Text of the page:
Academic journal article Cross / Cultures

"A Message in a Bottle": On the Pleasures of Translating Arun Kolatkar into French

Academic journal article Cross / Cultures

"A Message in a Bottle": On the Pleasures of Translating Arun Kolatkar into French

Article excerpt

IN THE INTRODUCTION to his exquisite translation of Prakrit love poetry compiled in the second century AD, Arvind Krishna Mehrotra observes that translating is sharing "the excitement of reading."1 There may be no better reason to explain what prompted me to translate Kala Ghoda Poems into French, apart from the anticipated pleasure of having to converse for more than two years with Arun Kolatkaťs extraordinarily personal, tender, and playful voice. Kala Ghoda, Poemes de Bombay has just appeared in the prestigious Poésie/Gallimard series directed by the French poet André Velter.2 Let me attempt to explain why this is an occasion to rejoice, while also reflecting on the process of translation per se, on the excitement, pleasures, and risks of the adventure, as well as on the exceptional singularity of Kolatkar's poetry.

The Gallimard poetry series was started in 1966 with Paul Éluard's Capital of Pain. This pioneering volume is still one of the bestsellers of the series, along with Apollinaire's Alcools, Baudelaire's The Flowers of Evil, Rimbaud's Poésies, and The Nature of Things by Francis Ponge. Although Poésie/Gallimard has opened up to the world, most of the 250 published writers are twentieth-century French or francophone poets, and fewer than twenty of the almost five hundred titles are bilingual (works by Pablo Neruda, Paul Celan, and Pier Paolo Pasolini are among these). There are today four Indian poetry titles, and, apart from Kolatkar, it is telling to note that they are all related to Tagore, with two collections by the Nobel Prize Laureate (including André Gide's translation of 3Gitanjali) and a third collection of Kabiťs verse translated into French from Tagore's own English re-creations of Kabir. With a print run of 5,000 copies and paperbacks at an average price of eight euros at the time of writing, these volumes are perhaps the only poetry books that sell well in France. It was therefore nothing short of a miracle to learn that, out of the fifteen publishers to whom the Kala Ghoda manuscript was sent in September 2011, Poésie/Gallimard was accepting this one.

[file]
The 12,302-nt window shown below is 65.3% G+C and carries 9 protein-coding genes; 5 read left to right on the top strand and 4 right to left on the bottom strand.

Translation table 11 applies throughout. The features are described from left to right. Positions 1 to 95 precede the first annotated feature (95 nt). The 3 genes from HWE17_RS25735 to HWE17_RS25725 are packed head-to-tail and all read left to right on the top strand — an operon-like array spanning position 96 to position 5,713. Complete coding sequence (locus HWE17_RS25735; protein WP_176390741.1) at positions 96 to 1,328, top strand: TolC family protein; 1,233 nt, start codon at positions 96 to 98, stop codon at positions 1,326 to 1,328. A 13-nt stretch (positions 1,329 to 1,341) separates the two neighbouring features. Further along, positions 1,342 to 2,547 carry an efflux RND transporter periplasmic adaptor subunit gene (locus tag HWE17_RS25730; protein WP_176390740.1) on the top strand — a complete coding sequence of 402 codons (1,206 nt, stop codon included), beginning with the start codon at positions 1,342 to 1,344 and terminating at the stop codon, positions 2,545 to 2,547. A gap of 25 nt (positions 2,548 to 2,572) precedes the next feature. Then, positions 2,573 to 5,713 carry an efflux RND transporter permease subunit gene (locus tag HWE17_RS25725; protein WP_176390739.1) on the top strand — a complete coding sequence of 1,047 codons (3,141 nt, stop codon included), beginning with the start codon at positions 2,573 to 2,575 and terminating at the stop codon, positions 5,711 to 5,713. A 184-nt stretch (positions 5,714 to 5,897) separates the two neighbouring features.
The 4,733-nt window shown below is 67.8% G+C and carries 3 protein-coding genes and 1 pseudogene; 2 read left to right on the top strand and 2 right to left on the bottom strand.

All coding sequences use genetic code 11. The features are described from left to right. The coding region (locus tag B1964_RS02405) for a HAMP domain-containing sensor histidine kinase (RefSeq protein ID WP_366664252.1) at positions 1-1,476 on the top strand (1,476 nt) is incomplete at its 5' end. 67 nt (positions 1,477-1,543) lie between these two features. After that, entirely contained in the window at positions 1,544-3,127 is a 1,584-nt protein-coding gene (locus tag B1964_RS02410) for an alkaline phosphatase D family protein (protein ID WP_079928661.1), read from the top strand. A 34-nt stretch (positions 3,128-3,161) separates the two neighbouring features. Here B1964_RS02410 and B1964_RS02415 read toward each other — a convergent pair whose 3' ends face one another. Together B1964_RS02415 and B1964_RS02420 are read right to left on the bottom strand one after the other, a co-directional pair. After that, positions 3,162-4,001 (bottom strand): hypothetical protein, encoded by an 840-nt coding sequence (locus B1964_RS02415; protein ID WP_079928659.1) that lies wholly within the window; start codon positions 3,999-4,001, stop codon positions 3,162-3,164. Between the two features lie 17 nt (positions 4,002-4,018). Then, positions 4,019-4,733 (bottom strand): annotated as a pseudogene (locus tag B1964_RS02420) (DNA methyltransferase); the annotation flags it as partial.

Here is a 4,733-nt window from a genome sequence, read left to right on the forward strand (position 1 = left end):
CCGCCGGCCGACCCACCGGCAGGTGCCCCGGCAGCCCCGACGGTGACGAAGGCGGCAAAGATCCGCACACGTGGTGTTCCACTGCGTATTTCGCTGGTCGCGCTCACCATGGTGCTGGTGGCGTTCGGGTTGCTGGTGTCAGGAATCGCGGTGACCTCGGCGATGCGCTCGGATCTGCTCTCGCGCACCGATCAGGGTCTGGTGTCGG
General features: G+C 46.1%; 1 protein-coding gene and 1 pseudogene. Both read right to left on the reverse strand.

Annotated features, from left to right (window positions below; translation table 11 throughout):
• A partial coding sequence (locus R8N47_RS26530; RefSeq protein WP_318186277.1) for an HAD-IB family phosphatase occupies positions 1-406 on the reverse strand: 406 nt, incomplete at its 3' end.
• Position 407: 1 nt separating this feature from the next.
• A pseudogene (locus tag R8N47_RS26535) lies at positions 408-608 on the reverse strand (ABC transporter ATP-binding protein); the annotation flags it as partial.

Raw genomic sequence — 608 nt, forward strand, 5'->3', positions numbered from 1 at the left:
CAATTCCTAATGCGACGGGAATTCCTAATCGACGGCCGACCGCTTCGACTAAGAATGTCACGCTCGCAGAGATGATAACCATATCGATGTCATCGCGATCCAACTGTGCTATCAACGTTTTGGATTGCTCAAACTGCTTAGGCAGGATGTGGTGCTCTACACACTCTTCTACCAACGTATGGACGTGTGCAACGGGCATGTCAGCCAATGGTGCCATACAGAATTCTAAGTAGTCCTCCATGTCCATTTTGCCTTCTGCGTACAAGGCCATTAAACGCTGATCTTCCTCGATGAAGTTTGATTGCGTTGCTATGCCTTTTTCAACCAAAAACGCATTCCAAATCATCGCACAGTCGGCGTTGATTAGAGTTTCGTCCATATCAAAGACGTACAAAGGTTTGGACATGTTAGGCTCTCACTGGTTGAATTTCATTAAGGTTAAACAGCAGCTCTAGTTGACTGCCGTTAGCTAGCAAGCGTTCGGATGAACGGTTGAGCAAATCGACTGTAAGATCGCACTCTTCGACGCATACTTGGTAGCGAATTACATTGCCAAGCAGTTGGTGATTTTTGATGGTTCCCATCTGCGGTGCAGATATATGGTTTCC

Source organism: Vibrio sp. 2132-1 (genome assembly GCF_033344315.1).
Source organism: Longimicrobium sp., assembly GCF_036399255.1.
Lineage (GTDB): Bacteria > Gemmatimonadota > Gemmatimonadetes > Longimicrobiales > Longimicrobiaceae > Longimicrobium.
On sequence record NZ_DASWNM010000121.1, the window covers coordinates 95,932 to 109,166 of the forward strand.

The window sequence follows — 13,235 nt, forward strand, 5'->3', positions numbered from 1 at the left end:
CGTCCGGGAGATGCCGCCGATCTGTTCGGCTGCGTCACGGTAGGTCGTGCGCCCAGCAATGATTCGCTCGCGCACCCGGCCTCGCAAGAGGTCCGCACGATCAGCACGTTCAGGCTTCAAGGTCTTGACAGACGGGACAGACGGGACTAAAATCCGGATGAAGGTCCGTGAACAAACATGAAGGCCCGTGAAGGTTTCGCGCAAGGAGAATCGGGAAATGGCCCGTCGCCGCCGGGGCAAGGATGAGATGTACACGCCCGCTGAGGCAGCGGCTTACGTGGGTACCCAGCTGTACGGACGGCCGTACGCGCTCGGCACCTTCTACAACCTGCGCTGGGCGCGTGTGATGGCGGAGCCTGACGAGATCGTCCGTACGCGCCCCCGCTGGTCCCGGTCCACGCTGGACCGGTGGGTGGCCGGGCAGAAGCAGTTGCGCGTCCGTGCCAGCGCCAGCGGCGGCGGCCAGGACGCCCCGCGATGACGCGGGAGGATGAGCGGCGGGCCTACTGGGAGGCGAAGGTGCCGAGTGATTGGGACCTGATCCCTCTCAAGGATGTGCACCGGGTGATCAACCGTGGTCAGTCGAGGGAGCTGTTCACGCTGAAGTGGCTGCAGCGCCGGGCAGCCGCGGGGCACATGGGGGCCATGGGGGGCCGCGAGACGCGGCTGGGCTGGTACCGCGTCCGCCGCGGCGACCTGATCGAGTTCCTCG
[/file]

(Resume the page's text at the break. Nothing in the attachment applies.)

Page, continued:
It seemed miraculous because, as the number of Indian titles in the collection makes clear, the interest in Indian poetry in France is - to say the least - limited. What is more, the series usually brings out texts that have already been published, either because they are already part of the Gallimard catalogue or because they come from other publishers' backlists. It thus meant that Gallimard were making an exception for Kolatkar by accepting both an original translation and a voluminous manuscript - since we were determined to bring out a bilingual edition. Finally, most of the poets published in the series are canonical figures and fairly celebrated classics. Out of the fourteen British titles, for instance, there are several Shakespeare translations followed by the 'usual suspects': Keats, Milton, Coleridge, Hardy, Wordsworth, Donne. In the American poetry section, there are two titles by Sylvia Plath, and then we come to Melville, Poe, Faulkner, and Whitman. But no William Carlos Williams, and no Allen Ginsberg (two formidable poets I mention advisedly, since they were two of Kolatkaťs literary heroes).

The Poésie/Gallimard series is not the only Gallimard series in which Indian poets can be published. There is, for instance, a UNESCO/'Connaissance de l'Orient' series,3 with a specific Indian section which includes the devotional compositions of Surdas and of the varkari Marathi 'saints' Namdev and Tukaram, beautifully rendered into French by Guy Deleury, whom Kolatkar knew well and greatly admired. What makes the publication of Kolatkar particularly significant, however, apart from the much-needed representation of a contemporary Indian voice, is that Kolatkar is not being published in a foreign, Oriental, postcolonial or South Asian literature series, but simply as a poet among other poets.

So, what might this very sketchy account of the foreign poetry scene in France, through the lens of one publisher, indicate about the knowledge and representation of Indian literature outside India? …

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